You described what it feels like to stutter to a t. I you described your feelings so vividly that it brought back tonnes of my own memories. I hope you will one day soon (real soon) see past the negative and celebrate/focus on your positive qualities.

After all this feedback you’re getting here on Pam’s site, we all can’t be wrong 🙂

Stuttering sucks. It can get awkward, embarrassing and I also went through a phase of wishing I was mute or thinking of pretending to be deaf. But those tactics only stifle you. Let your talents and skills shine!

Hey Adam,

See, people respond to your story and your raw emotion. We all feel it, maybe we are not as severe as you, but we all feel the pain of stuttering. You really should feel proud of putting your story out there. Granted, my site is not CNN, but a lot of people read and follow here. We’re all behind you. You are not alone!

Pam

Thanks you all so much for responding as it does help me deal with my nasty situation.

BTW Pam, that’s not the whole story of mine you posted! There’s far more of what I wrote in that story should be read by others. I also sent you that 2nd story with wanting to call my teacher which is equaly poignant!

Hey Adam,

You are right, but I had to set some limits on length. As it was, this post approached 1000 words, and thats about the longest I will post on here. From experience, readers seem to do best with pieces about 500-750 words. Maybe we can have your other part run another time, or maybe you could consider starting your own blog. It will provide you a good place to get all these feelings out and share them with others. As noted, you are a good writer.

Exactly. Writing is my only voice I can express my self freely. What I can’t speak verbally, I say it in writing!

People always ask me how does it feel to stutter and I always tell them I don’t know, but you described the feeling perfect. I’ve tried the whole staying calm thing and relax and deep breaths but honestly I think you just have your good days, your bad days and the worst day ever!!! Thank you so much for sharing your story. I couldn’t even read the whole thing because I felt tears in my eyes because every thing you said, I can relate to. One thing I must say is that you should never be ashamed of the fact you stutter. I believe that because I stutter, I am who I am and if people don’t like it or can’t get used to it then I can tell them not to talk to me *smile*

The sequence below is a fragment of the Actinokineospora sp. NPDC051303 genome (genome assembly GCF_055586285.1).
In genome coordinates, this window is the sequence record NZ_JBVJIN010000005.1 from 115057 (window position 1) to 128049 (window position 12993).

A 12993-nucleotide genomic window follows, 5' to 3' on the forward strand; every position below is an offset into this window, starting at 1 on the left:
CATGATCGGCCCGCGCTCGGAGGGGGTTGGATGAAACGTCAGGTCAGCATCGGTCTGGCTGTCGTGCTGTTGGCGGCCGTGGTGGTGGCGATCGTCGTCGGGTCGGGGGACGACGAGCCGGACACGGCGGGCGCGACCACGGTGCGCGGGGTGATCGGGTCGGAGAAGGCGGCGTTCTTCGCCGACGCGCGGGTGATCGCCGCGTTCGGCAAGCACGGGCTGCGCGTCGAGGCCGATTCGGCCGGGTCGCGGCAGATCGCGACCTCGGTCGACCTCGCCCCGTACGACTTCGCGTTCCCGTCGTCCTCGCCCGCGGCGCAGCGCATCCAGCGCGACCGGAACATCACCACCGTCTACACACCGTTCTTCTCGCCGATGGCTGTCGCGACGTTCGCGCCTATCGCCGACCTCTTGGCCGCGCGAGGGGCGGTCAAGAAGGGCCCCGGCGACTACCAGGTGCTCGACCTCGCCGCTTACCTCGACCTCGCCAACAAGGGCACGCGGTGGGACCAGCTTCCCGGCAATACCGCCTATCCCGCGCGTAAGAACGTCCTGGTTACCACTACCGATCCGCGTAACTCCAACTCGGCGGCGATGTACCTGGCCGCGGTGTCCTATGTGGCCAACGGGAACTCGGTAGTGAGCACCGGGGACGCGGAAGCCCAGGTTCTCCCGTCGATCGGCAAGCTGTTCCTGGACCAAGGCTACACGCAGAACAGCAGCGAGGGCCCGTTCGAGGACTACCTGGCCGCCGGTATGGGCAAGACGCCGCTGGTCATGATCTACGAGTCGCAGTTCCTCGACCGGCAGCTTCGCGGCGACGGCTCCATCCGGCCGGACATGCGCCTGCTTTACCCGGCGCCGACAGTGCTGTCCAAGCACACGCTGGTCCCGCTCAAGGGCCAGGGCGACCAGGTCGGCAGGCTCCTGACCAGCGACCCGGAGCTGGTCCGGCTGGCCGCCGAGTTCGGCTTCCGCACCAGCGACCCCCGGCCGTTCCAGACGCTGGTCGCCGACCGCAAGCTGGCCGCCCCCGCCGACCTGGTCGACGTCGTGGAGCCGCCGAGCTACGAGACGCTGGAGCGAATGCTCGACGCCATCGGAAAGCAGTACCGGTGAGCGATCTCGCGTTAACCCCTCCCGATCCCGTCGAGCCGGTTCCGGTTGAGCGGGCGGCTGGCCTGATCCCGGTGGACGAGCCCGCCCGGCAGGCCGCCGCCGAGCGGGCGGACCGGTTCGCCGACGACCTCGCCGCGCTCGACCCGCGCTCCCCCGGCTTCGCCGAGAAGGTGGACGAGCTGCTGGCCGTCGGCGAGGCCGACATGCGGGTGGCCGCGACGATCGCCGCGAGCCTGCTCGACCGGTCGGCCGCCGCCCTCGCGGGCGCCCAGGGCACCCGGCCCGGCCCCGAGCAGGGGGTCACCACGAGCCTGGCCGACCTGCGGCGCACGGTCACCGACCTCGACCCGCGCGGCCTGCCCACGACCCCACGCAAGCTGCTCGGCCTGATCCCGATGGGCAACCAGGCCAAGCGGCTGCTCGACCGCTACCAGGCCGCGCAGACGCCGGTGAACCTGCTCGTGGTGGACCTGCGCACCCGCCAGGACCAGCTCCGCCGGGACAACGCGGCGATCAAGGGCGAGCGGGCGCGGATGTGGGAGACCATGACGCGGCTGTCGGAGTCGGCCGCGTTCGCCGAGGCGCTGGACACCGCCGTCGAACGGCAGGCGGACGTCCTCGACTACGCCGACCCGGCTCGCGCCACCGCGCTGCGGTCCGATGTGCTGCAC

Keep in mind that you’re not by yourself, we are a rare but special breed so embrace it. I know I did.

Thoughtfull responses generate more questions to ask!!

What is a good day and a bad day??

What is the difference between a good day and a bad day???

How can we tell the difference between a good day and a bad day??

How can a stutterer have a good stutter day when every day feels like a horrible bad day???

I’ll take my guess but I want to hear others views too!!

I am guessing a good speech day is ZERO stuttering oor very minimal stuttering.

I am guessing a BAD stuttering day is stutter hell, wanting to not talk.

Well those bad day descriptives are me EVERY day- I’m not lying or exxagerating.

How do I know which is a good day for me stutter wise, when every day is intense struggle…..

I may have answered my own questions here, but neither of us have a direct perfect answer. All we have are viewpoints!

————————————————

A few thoughts aside from the above:

If I could speak like I write on this blog…I would be one of the most eloquent speakers in the world. We all would be.
Writing is MY VOICE, where speaking is NOT. I only wish I could speak the way I write.

I am not meant to be heard talking because words are harsh and misconscrewed, but those words I wish to speak are meant to be heard in writing!

Wow , feeling like everyone else, such strong writing just brings back memories of life with stuttering whatever our intensity is.
At 40,i’m facing more emotions now regarding my speech than i have ever dealt with in my life ,having good positive days and then days when i would love to just hide again.
Even the thought of sign language feels familiar ,i did actually do 3 years signing in hope of getting a job that didnt invlove to much speaking….
so my thoughts are with you facing your everyday struggle .please keep positive
lisa

How can a stutterer have a good stutter day when every day feels like a horrible bad day? This isn’t easy but we all have our destinies in our hands. Stuttering or not, everyone has their overwhelming challenges and we can either sit back and do nothing or try fighting.

I don’t beleive that not having a stutter will make anyone an eloquent speaker. I know a lot of wealthy, successful and powerful bank executives who are absolutely terrible at public speaking. They excel at their jobs while public speaking is their weak point. That’s why I encourage fellow stutterers to focus on their strengths.

So far I’ve seen you excelling at writing. It would be awesome to see more writing from you be it about your stuttering, fictional stories or a topic you are passionate about.

When we share what we enjoy, we get so much positive feedback in return. Especially when we share on the Internet where we can meet other people around the world who share the same interest.